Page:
The latest Field Note is brought to you by volunteer Kayla Skaletski, a social work and sociology at the University of Wisconsin-Stevens Point.
Today was a great day on the Cheyenne River Reservation with Simply Smiles. We started off the day with the Walk On! program, in which community members - both adults and children - joined us to walk around the school's track. The program seems to have a significant impact on the community, especially the elders.
When staff member Sam explained the significance of the daily mile, it truly showed the dedication of Simply Smiles to not only bringing the community together for another fun activity but also to encourage individuals to carry this healthy habit into other parts of their lives. It shows their commitment to fully enrich the community on every aspect of life from the inside out.
The next experience that really stuck out to me was the opportunity to dig the trench by shoveling and bar-breaking the hard South Dakota dirt. I have never felt so good while sweating my butt off, and forming blisters on my hands. It was great because I knew that a very deserving family was going to benefit from my hard work for years to come. Every family has faced hard times, but the members of this community, and this family in particular, have truly faced every challenge possible. This family has been through so much due to historical trauma, economic hard times, continuous prejudice and discrimination by federal programs, and a broken community due to all of these barriers. I wish I could be here when the family finally gets to move in so I can see their priceless reactions of gratitude.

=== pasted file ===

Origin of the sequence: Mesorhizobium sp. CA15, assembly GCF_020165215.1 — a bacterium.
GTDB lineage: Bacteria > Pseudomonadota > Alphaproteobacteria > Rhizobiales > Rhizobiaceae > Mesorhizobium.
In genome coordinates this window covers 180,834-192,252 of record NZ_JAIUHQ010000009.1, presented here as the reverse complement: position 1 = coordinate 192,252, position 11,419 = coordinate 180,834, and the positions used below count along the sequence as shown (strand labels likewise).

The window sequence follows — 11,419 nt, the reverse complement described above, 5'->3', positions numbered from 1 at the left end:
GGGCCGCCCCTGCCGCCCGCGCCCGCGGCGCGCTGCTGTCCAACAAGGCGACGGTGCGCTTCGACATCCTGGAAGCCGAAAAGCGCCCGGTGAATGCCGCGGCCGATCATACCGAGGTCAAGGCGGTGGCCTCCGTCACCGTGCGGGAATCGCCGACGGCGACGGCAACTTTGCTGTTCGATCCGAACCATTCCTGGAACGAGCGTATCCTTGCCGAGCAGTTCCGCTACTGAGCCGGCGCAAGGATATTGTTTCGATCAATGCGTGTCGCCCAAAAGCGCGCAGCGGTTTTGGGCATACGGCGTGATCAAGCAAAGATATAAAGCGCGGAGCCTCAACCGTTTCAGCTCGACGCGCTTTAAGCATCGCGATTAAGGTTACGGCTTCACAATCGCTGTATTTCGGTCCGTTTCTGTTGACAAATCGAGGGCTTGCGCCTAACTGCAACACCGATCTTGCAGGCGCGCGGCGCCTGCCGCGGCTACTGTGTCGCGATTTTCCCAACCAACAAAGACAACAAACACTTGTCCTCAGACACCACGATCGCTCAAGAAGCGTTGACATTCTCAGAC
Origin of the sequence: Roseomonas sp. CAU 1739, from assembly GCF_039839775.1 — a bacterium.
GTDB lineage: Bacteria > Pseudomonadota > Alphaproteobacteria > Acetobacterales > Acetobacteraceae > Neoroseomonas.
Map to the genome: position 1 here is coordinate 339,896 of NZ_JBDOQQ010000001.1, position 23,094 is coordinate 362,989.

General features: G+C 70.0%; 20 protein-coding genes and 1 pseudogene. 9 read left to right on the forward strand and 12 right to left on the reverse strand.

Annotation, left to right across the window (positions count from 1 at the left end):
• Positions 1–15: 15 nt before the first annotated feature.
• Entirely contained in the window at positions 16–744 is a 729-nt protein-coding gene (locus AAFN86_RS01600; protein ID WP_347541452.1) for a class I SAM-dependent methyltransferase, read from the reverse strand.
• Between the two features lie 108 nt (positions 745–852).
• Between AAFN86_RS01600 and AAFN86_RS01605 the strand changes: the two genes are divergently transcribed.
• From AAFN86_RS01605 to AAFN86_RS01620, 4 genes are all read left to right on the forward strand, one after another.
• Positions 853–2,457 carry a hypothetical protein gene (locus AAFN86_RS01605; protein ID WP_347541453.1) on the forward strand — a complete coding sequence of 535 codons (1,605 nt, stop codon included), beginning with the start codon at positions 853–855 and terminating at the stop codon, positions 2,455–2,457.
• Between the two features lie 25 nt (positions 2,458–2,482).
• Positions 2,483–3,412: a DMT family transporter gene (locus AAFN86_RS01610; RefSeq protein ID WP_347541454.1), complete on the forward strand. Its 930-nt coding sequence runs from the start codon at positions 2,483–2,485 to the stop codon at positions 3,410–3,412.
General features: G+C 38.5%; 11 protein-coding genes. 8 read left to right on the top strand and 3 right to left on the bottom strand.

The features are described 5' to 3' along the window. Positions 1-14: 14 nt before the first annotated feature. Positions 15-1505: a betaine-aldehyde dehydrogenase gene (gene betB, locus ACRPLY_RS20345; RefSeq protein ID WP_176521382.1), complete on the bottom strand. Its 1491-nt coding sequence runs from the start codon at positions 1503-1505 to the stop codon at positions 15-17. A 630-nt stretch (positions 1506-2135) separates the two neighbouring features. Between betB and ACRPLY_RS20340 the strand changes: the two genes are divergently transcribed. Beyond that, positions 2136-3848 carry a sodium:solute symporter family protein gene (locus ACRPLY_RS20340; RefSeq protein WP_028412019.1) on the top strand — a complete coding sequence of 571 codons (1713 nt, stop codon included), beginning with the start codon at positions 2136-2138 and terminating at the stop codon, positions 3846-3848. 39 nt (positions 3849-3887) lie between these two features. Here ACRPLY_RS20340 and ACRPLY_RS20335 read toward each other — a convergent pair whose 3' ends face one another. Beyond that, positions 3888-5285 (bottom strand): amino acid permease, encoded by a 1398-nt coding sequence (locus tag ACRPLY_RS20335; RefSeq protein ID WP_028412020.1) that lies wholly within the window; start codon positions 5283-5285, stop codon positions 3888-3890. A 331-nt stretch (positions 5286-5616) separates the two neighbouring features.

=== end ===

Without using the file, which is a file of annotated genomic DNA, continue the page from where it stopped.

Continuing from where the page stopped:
As a senior undergraduate student with two majors in Social Work & Sociology and a minor in Child Youth Family Studies at the University of Wisconsin-Stevens Point, I have taken multiple classes in Native American Studies. Throughout these classes, I have had extensive classwork on Native American history and am familiar with the majority of massacres, battles, and broken treaties native peoples and their ancestors have faced.
While I am aware of this horrific history, I have never had the opportunity to experience the impacts of it, and see the challenges it continues to bring to the people in real life. While working with the adults and elders in the community and hearing their stories, I have started to understand history’s impact.
They speak about their current federal housing situations and how it continues to negatively perpetuate their lives. While they are grateful for the housing, it does not help them to live so closely to so many other struggling families. I originally thought it would assist them because of their ability to relate to each other, but I soon realized that how damaging it is because they cannot escape their challenges when they go home. Knowing that we will have the opportunity to help a family escape this continuous traumatic cycle makes all of the physical work more than worth it.
I have had a fun, memorable, and very educational trip so far, and I cannot wait to see what the rest of the week has in store.